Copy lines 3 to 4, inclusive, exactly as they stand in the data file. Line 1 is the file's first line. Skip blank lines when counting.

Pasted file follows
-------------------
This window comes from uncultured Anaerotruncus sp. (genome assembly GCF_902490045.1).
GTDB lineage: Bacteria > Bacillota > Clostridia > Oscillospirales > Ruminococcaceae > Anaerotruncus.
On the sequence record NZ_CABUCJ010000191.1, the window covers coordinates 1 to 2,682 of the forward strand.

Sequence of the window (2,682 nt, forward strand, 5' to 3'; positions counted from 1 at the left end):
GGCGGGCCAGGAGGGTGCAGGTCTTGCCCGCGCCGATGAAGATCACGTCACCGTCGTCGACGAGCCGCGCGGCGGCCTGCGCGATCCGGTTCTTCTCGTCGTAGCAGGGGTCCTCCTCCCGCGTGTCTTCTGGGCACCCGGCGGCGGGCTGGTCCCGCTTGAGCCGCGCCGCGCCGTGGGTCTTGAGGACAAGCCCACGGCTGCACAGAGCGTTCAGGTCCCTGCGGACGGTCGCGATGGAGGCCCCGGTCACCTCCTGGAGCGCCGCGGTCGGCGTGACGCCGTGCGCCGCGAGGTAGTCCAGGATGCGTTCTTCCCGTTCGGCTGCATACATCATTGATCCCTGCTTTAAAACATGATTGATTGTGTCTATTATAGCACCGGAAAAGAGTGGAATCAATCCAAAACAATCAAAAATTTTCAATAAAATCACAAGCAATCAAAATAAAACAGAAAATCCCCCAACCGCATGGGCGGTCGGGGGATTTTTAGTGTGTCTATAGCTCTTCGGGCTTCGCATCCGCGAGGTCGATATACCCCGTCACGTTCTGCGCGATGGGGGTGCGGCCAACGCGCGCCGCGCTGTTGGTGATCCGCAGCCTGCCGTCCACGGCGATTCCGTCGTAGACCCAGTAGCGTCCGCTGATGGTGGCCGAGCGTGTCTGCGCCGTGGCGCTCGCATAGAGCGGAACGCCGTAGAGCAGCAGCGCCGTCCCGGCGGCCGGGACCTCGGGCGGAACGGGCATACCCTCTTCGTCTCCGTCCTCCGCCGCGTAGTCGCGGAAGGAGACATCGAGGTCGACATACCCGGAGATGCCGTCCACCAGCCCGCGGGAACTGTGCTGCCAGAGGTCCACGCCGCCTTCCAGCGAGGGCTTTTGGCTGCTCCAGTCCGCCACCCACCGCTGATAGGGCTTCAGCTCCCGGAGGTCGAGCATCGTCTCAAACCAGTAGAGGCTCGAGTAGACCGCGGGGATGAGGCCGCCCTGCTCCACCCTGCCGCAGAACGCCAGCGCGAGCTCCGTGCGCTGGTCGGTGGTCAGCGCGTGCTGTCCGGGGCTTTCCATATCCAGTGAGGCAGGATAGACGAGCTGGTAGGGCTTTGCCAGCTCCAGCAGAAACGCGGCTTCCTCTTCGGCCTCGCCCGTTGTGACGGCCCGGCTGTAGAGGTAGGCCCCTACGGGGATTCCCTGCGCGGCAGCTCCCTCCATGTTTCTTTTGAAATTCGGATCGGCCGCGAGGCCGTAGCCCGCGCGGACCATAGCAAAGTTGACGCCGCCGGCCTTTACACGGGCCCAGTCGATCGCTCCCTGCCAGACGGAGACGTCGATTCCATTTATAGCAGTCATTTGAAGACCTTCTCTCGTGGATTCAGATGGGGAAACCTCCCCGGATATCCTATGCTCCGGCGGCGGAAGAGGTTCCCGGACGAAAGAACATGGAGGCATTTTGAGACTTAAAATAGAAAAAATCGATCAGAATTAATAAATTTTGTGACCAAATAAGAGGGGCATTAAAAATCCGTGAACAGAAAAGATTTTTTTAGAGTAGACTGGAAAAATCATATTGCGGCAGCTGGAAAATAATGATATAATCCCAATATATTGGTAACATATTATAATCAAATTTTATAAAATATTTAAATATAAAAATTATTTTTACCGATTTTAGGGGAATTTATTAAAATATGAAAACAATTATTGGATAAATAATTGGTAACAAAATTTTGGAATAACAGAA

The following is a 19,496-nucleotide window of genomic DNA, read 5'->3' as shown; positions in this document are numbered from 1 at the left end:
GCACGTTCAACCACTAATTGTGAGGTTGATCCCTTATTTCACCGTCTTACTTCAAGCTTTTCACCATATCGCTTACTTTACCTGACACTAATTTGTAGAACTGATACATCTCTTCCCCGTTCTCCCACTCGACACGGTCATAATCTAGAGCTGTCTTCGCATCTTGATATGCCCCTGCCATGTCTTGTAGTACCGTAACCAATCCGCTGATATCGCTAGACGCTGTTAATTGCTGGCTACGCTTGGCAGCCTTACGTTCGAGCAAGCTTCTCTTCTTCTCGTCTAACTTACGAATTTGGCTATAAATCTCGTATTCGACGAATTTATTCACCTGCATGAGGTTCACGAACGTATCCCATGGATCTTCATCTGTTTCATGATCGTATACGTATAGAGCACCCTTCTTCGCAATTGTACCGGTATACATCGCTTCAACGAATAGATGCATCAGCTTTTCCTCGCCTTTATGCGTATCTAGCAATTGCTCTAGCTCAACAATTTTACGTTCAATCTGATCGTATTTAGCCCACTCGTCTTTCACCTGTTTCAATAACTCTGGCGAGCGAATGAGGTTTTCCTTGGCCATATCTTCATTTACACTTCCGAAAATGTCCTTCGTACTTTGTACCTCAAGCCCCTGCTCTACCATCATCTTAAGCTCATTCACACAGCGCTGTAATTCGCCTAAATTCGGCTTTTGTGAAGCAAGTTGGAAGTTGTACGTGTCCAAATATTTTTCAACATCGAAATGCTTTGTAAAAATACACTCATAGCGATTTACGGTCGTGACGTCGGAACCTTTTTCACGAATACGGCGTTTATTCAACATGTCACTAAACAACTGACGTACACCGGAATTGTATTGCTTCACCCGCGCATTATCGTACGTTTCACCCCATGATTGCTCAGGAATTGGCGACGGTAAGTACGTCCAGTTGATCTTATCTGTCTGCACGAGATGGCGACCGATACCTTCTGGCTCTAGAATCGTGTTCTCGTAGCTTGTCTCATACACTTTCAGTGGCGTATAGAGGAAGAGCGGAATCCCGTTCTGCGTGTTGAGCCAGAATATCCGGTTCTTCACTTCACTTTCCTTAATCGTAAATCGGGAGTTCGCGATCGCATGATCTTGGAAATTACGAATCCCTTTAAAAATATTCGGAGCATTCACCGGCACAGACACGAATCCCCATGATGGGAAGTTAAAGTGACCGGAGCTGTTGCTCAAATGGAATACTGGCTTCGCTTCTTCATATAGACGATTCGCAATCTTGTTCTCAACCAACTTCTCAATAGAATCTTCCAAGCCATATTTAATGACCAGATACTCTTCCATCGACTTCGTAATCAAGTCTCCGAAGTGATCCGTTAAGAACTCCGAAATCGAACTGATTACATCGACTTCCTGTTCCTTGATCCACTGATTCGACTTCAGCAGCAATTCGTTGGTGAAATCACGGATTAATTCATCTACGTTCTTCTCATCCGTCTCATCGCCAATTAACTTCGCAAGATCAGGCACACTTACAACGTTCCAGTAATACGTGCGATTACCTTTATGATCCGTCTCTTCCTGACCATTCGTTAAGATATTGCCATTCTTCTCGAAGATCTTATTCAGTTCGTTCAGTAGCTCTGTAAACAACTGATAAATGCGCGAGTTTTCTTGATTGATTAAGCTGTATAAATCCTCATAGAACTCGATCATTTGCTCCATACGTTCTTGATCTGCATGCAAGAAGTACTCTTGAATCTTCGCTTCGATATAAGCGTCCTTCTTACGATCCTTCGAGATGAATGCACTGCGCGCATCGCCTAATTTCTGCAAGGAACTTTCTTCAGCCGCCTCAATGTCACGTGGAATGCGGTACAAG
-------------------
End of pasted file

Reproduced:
On the sequence record NZ_CABUCJ010000191.1, the window covers coordinates 1 to 2,682 of the forward strand.

Sequence of the window (2,682 nt, forward strand, 5' to 3'; positions counted from 1 at the left end):